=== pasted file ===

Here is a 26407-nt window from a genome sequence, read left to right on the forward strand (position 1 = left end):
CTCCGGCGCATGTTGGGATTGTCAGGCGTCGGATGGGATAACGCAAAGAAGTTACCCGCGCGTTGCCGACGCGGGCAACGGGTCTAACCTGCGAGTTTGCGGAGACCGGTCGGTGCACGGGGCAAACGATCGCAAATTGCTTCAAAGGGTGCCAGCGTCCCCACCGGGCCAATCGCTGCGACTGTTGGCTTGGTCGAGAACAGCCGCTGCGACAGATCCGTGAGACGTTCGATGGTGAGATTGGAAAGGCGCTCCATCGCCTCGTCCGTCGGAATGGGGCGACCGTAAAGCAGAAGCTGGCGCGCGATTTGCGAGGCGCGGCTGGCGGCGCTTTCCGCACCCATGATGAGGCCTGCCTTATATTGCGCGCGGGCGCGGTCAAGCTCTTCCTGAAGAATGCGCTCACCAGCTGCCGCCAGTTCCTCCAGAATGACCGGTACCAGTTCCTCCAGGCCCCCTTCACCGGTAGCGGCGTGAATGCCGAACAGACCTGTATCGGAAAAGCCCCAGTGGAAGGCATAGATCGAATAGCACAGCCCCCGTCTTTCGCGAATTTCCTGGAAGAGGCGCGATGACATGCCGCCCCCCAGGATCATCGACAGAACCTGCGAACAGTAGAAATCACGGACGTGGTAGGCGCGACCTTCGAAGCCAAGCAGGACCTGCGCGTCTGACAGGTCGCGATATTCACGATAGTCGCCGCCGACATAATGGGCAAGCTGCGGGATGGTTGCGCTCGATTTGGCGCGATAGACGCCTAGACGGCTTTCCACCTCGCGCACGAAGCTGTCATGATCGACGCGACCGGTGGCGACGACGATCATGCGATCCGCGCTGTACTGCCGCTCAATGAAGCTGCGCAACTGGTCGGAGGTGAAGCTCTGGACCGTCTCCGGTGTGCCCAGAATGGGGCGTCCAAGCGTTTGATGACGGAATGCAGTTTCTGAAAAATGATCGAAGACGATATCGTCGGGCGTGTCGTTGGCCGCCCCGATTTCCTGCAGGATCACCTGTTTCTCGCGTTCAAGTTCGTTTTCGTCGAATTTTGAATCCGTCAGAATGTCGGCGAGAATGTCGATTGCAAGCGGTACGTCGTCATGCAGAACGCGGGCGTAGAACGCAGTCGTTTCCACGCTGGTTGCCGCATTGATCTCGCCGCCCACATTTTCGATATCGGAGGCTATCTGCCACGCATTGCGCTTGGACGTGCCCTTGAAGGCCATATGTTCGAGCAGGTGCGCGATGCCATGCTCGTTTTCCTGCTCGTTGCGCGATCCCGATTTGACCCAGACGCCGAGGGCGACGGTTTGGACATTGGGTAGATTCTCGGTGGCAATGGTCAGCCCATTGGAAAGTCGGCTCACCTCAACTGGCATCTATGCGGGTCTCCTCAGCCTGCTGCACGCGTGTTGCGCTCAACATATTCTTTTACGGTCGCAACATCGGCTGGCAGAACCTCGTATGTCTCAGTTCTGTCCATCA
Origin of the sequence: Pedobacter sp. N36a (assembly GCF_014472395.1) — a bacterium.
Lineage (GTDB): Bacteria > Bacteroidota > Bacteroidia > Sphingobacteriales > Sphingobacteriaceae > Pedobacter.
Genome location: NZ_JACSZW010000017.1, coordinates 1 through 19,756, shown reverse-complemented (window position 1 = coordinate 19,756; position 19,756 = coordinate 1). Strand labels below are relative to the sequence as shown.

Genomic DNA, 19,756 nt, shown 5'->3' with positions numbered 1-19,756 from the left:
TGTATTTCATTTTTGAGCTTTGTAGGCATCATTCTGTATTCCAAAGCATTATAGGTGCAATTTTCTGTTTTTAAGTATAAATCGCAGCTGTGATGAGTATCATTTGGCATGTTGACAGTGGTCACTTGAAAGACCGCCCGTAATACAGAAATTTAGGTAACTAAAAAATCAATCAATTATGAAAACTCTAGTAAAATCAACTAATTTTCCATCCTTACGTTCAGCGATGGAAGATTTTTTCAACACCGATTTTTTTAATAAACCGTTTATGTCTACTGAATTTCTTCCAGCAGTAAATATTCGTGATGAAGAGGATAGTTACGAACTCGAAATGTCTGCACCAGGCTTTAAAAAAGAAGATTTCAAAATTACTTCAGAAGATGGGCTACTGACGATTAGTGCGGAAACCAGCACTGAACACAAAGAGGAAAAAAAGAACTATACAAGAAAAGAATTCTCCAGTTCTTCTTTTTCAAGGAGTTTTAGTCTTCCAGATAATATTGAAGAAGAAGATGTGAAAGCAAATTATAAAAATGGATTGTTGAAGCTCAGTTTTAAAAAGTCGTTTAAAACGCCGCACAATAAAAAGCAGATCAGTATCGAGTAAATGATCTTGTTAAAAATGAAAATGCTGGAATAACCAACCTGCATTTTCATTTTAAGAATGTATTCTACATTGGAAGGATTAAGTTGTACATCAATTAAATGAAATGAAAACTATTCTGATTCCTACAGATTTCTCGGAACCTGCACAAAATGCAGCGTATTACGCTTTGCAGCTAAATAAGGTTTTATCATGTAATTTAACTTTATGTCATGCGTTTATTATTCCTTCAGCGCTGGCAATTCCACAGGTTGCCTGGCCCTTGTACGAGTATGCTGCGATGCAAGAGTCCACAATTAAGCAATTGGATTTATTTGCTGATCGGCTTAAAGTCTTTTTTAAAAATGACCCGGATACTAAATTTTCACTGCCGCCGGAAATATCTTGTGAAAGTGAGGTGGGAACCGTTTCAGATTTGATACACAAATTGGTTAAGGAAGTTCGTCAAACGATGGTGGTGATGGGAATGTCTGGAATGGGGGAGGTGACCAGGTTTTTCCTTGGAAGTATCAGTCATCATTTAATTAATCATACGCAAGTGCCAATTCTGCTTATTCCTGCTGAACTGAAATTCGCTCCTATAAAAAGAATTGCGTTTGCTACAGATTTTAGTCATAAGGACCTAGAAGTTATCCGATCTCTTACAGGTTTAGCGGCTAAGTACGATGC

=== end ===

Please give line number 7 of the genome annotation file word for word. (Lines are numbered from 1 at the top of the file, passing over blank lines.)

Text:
TGTATTTCATTTTTGAGCTTTGTAGGCATCATTCTGTATTCCAAAGCATTATAGGTGCAATTTTCTGTTTTTAAGTATAAATCGCAGCTGTGATGAGTATCATTTGGCATGTTGACAGTGGTCACTTGAAAGACCGCCCGTAATACAGAAATTTAGGTAACTAAAAAATCAATCAATTATGAAAACTCTAGTAAAATCAACTAATTTTCCATCCTTACGTTCAGCGATGGAAGATTTTTTCAACACCGATTTTTTTAATAAACCGTTTATGTCTACTGAATTTCTTCCAGCAGTAAATATTCGTGATGAAGAGGATAGTTACGAACTCGAAATGTCTGCACCAGGCTTTAAAAAAGAAGATTTCAAAATTACTTCAGAAGATGGGCTACTGACGATTAGTGCGGAAACCAGCACTGAACACAAAGAGGAAAAAAAGAACTATACAAGAAAAGAATTCTCCAGTTCTTCTTTTTCAAGGAGTTTTAGTCTTCCAGATAATATTGAAGAAGAAGATGTGAAAGCAAATTATAAAAATGGATTGTTGAAGCTCAGTTTTAAAAAGTCGTTTAAAACGCCGCACAATAAAAAGCAGATCAGTATCGAGTAAATGATCTTGTTAAAAATGAAAATGCTGGAATAACCAACCTGCATTTTCATTTTAAGAATGTATTCTACATTGGAAGGATTAAGTTGTACATCAATTAAATGAAATGAAAACTATTCTGATTCCTACAGATTTCTCGGAACCTGCACAAAATGCAGCGTATTACGCTTTGCAGCTAAATAAGGTTTTATCATGTAATTTAACTTTATGTCATGCGTTTATTATTCCTTCAGCGCTGGCAATTCCACAGGTTGCCTGGCCCTTGTACGAGTATGCTGCGATGCAAGAGTCCACAATTAAGCAATTGGATTTATTTGCTGATCGGCTTAAAGTCTTTTTTAAAAATGACCCGGATACTAAATTTTCACTGCCGCCGGAAATATCTTGTGAAAGTGAGGTGGGAACCGTTTCAGATTTGATACACAAATTGGTTAAGGAAGTTCGTCAAACGATGGTGGTGATGGGAATGTCTGGAATGGGGGAGGTGACCAGGTTTTTCCTTGGAAGTATCAGTCATCATTTAATTAATCATACGCAAGTGCCAATTCTGCTTATTCCTGCTGAACTGAAATTCGCTCCTATAAAAAGAATTGCGTTTGCTACAGATTTTAGTCATAAGGACCTAGAAGTTATCCGATCTCTTACAGGTTTAGCGGCTAAGTACGATGC